I can wake up and have a quick discussion at 7am with a colleague via text, phone, slack, or a number of other platforms. Then, I can work out, take some spiritual time, eat breakfast, and be ready to go for my 9am (did I mention that I used a 7 minute workout app?).

I can be present in meetings and play catch up all morning while also quickly staying on top of my social feeds. I go out for lunch around noon simply because I have the time to do so. I jump back in around 1pm, catch up on more tasks and handle my meetings until around 4pm.

Feeling tired, I swing through a coffee shop. I decide to read a few books for the next hour or so.

I swing home to take care of my dog and while he’s eating I realize it’s probably a good time to eat my dinner too. I’m done with dinner around 7pm. For the next hour or so I catch up on a few outstanding work items, of which I’m not the least bit concerned on timeline because I forgot to mention, I was keeping tabs and taking care of “quick hit” items from my phone while reading at the coffee shop.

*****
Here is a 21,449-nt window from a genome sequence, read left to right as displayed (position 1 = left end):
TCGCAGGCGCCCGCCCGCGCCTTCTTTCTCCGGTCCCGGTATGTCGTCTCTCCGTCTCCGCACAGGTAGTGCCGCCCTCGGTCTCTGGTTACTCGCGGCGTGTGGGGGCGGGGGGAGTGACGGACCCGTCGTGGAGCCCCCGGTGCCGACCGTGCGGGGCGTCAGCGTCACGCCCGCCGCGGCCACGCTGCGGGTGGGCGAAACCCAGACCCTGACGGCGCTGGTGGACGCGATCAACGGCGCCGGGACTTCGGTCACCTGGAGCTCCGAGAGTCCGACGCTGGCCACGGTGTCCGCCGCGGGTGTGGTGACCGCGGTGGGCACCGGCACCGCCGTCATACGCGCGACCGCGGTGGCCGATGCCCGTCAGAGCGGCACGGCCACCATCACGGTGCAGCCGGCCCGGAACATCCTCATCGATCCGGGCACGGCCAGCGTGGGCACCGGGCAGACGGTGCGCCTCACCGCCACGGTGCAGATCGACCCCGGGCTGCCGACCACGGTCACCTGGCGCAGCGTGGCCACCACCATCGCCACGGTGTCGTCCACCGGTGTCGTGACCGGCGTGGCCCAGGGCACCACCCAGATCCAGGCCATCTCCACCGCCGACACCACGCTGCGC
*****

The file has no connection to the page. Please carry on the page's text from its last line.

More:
From 8pm – 10pm I exclusively work on my stuff. I’ve been getting into real estate investment on the side, so I need to plan out some next steps. I lazily watch TV until around 11pm and go to sleep. I wake up around 6:30am the next day to do something similar. I get 7 hours of sleep (variably), and I am getting just as much, arguably more, completed as the 9-5er.

This is a huge reality now.

Obviously not everyone’s day is like this. I’d be remiss if I didn’t mention that many of my current teammates, all of us which are in a rather progressive company, don’t necessarily have the freedom to be remote. It’s all in perspective, but adjustments can be made.

I feel that days like this are perpetuated by my generation’s ability to multitask and briskly cross back and forth on the line of personal and work time, not only as a result of technology, but an increased exposure and utilization of that technology.

I’m not damning the office environment and saying a total remote workforce is the future, but flexibility is, and it’s destroying 9am – 5pm.

It also isn’t completely accurate to say that the concept of the 9-5 work week and the weekend doesn’t matter at all. But now, there are so many ways to productively enjoy each day as much as professionals enjoy the weekend. Ultimately, we can plug in and answer a few emails on the weekend, but we can also take a few extra hours here and there during the 9-5 while also remaining plugged in.

Monday, Tuesday, Saturday… they’re all just another day.


Quintin Meek a talent consultant at Pillar Technology (part of Accenture Industry X.0). Also an active member of Detroit’s startup and tech community. Every day is something new and challenging, and I am learning more than ever before. I’m finding that I’ve become a lifelong student, and I’m excited to see how that continues to shape the road ahead.